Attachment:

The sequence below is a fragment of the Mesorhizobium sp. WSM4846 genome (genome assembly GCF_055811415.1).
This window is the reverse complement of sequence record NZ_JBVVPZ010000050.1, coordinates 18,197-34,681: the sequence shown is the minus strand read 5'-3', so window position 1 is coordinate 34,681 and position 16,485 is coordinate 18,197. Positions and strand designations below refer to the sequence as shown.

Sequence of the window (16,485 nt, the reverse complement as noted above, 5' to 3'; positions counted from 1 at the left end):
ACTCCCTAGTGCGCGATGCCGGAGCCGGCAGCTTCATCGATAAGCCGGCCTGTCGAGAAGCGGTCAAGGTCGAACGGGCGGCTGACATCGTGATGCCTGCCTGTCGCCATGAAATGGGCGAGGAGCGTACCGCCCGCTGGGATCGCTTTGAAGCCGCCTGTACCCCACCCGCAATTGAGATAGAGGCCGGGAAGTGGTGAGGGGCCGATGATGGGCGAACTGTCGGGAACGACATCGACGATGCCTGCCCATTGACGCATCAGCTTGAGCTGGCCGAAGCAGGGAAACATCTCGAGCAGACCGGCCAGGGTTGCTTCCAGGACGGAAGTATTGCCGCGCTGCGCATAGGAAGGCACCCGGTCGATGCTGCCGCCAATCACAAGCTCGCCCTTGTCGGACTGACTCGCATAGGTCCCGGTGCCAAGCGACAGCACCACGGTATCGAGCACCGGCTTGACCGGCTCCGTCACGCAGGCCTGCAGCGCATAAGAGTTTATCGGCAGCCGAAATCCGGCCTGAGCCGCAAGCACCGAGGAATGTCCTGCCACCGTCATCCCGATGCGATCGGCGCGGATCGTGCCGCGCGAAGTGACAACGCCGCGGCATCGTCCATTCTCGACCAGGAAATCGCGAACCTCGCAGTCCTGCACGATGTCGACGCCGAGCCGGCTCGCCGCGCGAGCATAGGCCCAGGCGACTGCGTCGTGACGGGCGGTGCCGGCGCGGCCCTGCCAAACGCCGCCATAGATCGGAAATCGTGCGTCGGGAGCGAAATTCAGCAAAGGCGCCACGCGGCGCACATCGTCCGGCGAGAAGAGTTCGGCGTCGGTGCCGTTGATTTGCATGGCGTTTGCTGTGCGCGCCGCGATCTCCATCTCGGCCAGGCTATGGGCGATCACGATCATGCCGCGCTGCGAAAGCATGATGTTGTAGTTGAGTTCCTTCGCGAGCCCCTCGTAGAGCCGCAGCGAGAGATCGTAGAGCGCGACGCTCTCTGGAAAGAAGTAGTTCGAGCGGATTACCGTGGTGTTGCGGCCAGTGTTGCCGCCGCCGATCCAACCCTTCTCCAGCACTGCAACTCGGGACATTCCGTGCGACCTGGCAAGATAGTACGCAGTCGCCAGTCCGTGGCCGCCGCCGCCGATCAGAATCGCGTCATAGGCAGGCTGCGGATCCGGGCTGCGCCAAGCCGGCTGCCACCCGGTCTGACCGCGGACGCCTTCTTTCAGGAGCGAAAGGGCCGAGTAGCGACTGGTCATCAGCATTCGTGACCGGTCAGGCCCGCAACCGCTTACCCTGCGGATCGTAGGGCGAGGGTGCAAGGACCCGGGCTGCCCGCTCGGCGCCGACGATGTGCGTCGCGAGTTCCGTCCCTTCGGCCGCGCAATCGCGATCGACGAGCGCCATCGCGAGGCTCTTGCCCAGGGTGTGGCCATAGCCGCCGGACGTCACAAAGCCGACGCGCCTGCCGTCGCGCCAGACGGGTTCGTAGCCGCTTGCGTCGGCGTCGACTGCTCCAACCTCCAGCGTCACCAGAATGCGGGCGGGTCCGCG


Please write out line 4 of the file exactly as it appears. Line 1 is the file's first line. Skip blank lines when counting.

ACTCCCTAGTGCGCGATGCCGGAGCCGGCAGCTTCATCGATAAGCCGGCCTGTCGAGAAGCGGTCAAGGTCGAACGGGCGGCTGACATCGTGATGCCTGCCTGTCGCCATGAAATGGGCGAGGAGCGTACCGCCCGCTGGGATCGCTTTGAAGCCGCCTGTACCCCACCCGCAATTGAGATAGAGGCCGGGAAGTGGTGAGGGGCCGATGATGGGCGAACTGTCGGGAACGACATCGACGATGCCTGCCCATTGACGCATCAGCTTGAGCTGGCCGAAGCAGGGAAACATCTCGAGCAGACCGGCCAGGGTTGCTTCCAGGACGGAAGTATTGCCGCGCTGCGCATAGGAAGGCACCCGGTCGATGCTGCCGCCAATCACAAGCTCGCCCTTGTCGGACTGACTCGCATAGGTCCCGGTGCCAAGCGACAGCACCACGGTATCGAGCACCGGCTTGACCGGCTCCGTCACGCAGGCCTGCAGCGCATAAGAGTTTATCGGCAGCCGAAATCCGGCCTGAGCCGCAAGCACCGAGGAATGTCCTGCCACCGTCATCCCGATGCGATCGGCGCGGATCGTGCCGCGCGAAGTGACAACGCCGCGGCATCGTCCATTCTCGACCAGGAAATCGCGAACCTCGCAGTCCTGCACGATGTCGACGCCGAGCCGGCTCGCCGCGCGAGCATAGGCCCAGGCGACTGCGTCGTGACGGGCGGTGCCGGCGCGGCCCTGCCAAACGCCGCCATAGATCGGAAATCGTGCGTCGGGAGCGAAATTCAGCAAAGGCGCCACGCGGCGCACATCGTCCGGCGAGAAGAGTTCGGCGTCGGTGCCGTTGATTTGCATGGCGTTTGCTGTGCGCGCCGCGATCTCCATCTCGGCCAGGCTATGGGCGATCACGATCATGCCGCGCTGCGAAAGCATGATGTTGTAGTTGAGTTCCTTCGCGAGCCCCTCGTAGAGCCGCAGCGAGAGATCGTAGAGCGCGACGCTCTCTGGAAAGAAGTAGTTCGAGCGGATTACCGTGGTGTTGCGGCCAGTGTTGCCGCCGCCGATCCAACCCTTCTCCAGCACTGCAACTCGGGACATTCCGTGCGACCTGGCAAGATAGTACGCAGTCGCCAGTCCGTGGCCGCCGCCGCCGATCAGAATCGCGTCATAGGCAGGCTGCGGATCCGGGCTGCGCCAAGCCGGCTGCCACCCGGTCTGACCGCGGACGCCTTCTTTCAGGAGCGAAAGGGCCGAGTAGCGACTGGTCATCAGCATTCGTGACCGGTCAGGCCCGCAACCGCTTACCCTGCGGATCGTAGGGCGAGGGTGCAAGGACCCGGGCTGCCCGCTCGGCGCCGACGATGTGCGTCGCGAGTTCCGTCCCTTCGGCCGCGCAATCGCGATCGACGAGCGCCATCGCGAGGCTCTTGCCCAGGGTGTGGCCATAGCCGCCGGACGTCACAAAGCCGACGCGCCTGCCGTCGCGCCAGACGGGTTCGTAGCCGCTTGCGTCGGCGTCGACTGCTCCAACCTCCAGCGTCACCAGAATGCGGGCGGGTCCGCG